The House did not deny the importance of the motion. On the contrary, they appeared to be fully impressed with it; but Mr Peel justly said, that "it was hard to contend against those feelings among the people, which the Hon. Gentleman called prejudices; and impossible not to respect those feelings of regard which the people retained for their relatives, even beyond the grave. Whatever regulations were adopted, he thought it would` be found extremely difficult to effect the desired object."

In Paris, it appears, it is easy enough to get subjects, In Dublin it is easier than in England. In Naple In Naples and other countries of the south, where they tumble the dead into pits, and seem to think no more of them than of so many bits of plaster, might be easier still. Life runs more merrily in the veins of the people of those countries, France and even Ireland included, than in the bodies of our beef-eating and fire-side brethren; and this

*We have not entered upon this point, though an important one; because we conceive that the feelings of kindred would alter with those of society at large. As it is, they can give way to other feelings esteemed honourable, such as the desire to ascertain what was the cause of a person's death.

makes them less thoughtful of what happens after death. The famous appeal of the condemned man in 'Measure for Measure,' is in true northern taste, and would have become Hamlet still better than a northern Italian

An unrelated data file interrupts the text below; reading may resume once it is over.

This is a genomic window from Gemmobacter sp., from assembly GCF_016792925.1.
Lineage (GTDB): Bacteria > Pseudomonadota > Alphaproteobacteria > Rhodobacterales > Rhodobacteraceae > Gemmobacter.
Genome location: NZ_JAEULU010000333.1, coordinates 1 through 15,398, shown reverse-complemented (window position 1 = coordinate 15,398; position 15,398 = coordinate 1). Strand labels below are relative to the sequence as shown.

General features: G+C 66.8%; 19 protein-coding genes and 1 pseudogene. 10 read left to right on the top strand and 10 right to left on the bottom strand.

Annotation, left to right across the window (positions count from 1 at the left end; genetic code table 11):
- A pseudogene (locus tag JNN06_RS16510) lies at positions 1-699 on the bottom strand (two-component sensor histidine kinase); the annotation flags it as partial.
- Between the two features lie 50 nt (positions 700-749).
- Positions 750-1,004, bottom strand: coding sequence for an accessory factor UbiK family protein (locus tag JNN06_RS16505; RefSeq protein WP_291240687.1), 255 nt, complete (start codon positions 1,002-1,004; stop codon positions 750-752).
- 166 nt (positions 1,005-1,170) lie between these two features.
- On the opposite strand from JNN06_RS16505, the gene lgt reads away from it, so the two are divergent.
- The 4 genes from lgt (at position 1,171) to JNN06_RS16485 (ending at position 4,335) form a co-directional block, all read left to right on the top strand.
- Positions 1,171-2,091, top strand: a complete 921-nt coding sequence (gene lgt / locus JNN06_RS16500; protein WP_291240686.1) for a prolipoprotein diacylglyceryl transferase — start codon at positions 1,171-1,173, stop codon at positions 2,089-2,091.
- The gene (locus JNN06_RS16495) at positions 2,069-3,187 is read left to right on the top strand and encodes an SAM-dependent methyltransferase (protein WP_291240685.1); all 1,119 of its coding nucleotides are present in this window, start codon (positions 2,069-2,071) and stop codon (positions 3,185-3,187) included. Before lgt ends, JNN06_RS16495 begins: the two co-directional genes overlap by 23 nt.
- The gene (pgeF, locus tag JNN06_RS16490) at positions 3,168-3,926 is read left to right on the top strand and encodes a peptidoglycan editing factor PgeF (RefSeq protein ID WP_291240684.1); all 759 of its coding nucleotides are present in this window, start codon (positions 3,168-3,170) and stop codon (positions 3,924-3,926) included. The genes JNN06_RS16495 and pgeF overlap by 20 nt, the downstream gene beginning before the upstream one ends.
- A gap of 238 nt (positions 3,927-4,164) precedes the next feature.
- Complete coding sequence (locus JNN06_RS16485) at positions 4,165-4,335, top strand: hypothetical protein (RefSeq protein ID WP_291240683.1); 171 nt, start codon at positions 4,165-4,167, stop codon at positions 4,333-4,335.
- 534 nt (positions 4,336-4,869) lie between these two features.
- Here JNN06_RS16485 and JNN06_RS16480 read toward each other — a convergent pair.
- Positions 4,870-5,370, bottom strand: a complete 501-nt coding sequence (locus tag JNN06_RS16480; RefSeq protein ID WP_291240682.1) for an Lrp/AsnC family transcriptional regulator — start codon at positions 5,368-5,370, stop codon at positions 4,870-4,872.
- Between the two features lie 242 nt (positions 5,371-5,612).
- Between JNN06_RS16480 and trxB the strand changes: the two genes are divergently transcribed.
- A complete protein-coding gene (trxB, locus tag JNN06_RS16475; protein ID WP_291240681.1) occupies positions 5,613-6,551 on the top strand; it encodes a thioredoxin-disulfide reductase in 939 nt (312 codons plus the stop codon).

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'Aye, but to die, and go we know not where ;
To lie in cold obstruction, and to rot;

This sensible warm motion to become
A kneaded clod," &c.

Dr Johnson was found sitting and repeating these lines a little before his death.

On the other hand, nothing seems more curious, on this very account, than the dislike which people's imaginations entertain of having their bodies "disturbed," as they call it, in the grave, and taken out to be disposed of in another manner; that is to say, delivered from this very obstruction and rotting, and mingled more speedily with the elements. It is still more wonderful to consider how easily they contemplate being buried at all, especially when the public are horrified now and then with stories of men prematurely put in the earth, and of bodies that are found to have turned in their graves. On reading those stories, and considering the probability of some of them, one might reasonably be astonished to think, how it is, that the very imaginations which induce men to shudder at the idea of being disturbed in their graves (feeling themselves alive, as it were, so far), do not make society rise up against the present system of interment, and demand the ancient custom of urn-burial,-of being reduced at once to ashes, and gathered into that pure and graceful depository. But here lies the secret; for the old custom is not the prevailing one; and custom lords it, even over the most tyrannical of our fears. "To lie in cold obstruction and to rot," presents a terrible idea, both on account of its unnaturalness to our living sensations and its continuity;-nay, to be disturbed at all, is to the dreamer of the coffin very shocking;-and yet the same man will be more shocked at the notion of being burnt; and little, if at all, moved with those circumstances attending upon corruption, which imply a disturbing of the most loathsome description. The reason is, that his fathers were not burnt. They were put into coffins; they were subject to be stolen by resurrection-men, and eaten by worms;